Still No Progress for Women in Top Posts: Gillis

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Dec. 10 (Bloomberg) -- Deborah Gillis, CEO of Catalyst Inc., comments on Mary Barra being named the next CEO of General Motors. She speaks with Mark Crumpton on Bloomberg Television's "Bottom Line." (Source: Bloomberg)

Ceo of gm.

Delighted to see women succeed in such an important role and to become the first woman to lead a car company.

It is a great step forward.

But at the same time, we will be more excited when we stopped counting firsts.

It is a big bill because she is the first.

We will make progress when we stopped counting them.

There are situations where a woman is qualified for a top level position but she does not get it.

His gender discrimination the reason?

There are a number of factors at play in workplaces.

Men tend to be promoted based on their potential.

Women need to prove themselves a stone their performance.

There are a number of factors that happen.

Everything from women being excluded from important networks where they can build relationships do not having access to what we would call the high potential critical jobs that are so important to investment.

What does ms.

Barra's hiring mean for the culture of all mail in the car industry?

It is a really important message, not just in the auto industry but across the board about women's leadership potential.

She is sending a message that says it is about talent.

She is succeeding in this company in an industry that we might think of as male-dominated and that really challenges stereotypes that say women can only succeed in certain sectors.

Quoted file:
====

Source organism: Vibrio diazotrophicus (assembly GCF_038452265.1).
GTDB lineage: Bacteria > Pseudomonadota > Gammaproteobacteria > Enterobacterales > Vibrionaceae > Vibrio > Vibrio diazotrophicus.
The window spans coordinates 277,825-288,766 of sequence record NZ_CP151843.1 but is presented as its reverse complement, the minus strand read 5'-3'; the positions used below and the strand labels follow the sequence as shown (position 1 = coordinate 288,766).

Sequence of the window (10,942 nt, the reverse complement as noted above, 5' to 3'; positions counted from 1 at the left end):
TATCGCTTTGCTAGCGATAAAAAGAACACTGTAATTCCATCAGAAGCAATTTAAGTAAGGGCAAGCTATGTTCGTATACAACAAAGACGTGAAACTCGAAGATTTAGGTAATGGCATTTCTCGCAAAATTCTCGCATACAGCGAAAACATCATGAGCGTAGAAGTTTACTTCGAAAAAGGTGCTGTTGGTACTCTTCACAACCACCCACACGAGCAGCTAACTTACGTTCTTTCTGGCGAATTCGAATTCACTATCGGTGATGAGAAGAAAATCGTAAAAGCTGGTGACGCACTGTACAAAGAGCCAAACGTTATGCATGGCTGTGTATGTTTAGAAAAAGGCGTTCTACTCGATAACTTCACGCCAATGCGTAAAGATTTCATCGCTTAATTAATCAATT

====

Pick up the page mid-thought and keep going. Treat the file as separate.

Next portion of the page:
What does it say that it took her 30 years?

She has been there since she was a teenager.

She has come up through the ranks of that company.

It is interesting to see that in her most recent job, she was responsible for product development.

She was in a critical role and we need to see more women in those critical roles so they too can advance.

It is not the norm as you just alluded to.

Catalyst is out with its 2013 census of fortune 500 companies and the plans they have to advance women to top positions in corporate suites.

What were your findings?

Our findings show that women continue to be underrepresented in leadership.

Women's representation in executive officer roles is stalled and stands at 14.6%. when we look at the board rooms in the fortune 500, we see for eight consecutive years, virtually no change in women's representation.

Today it is at 16.9%. i think it -- any idea why?

I think it goes back to where companies are looking for talent and whether they are being intentional about ensuring there is a level playing field so women can advance.

What is the business and financial case for advancing women to leadership post?

There is a number pieces of the business case.

Women are half the population and half the talent force.

They influence the majority of purchasing decisions.

If you want to look like the market, serve the market, tap into top talent.

Our research shows that on average, those companies with more women in leadership -- that was the incoming ceo of catalyst.

G.m. coming up.

This text has been automatically generated. It may not be 100% accurate.

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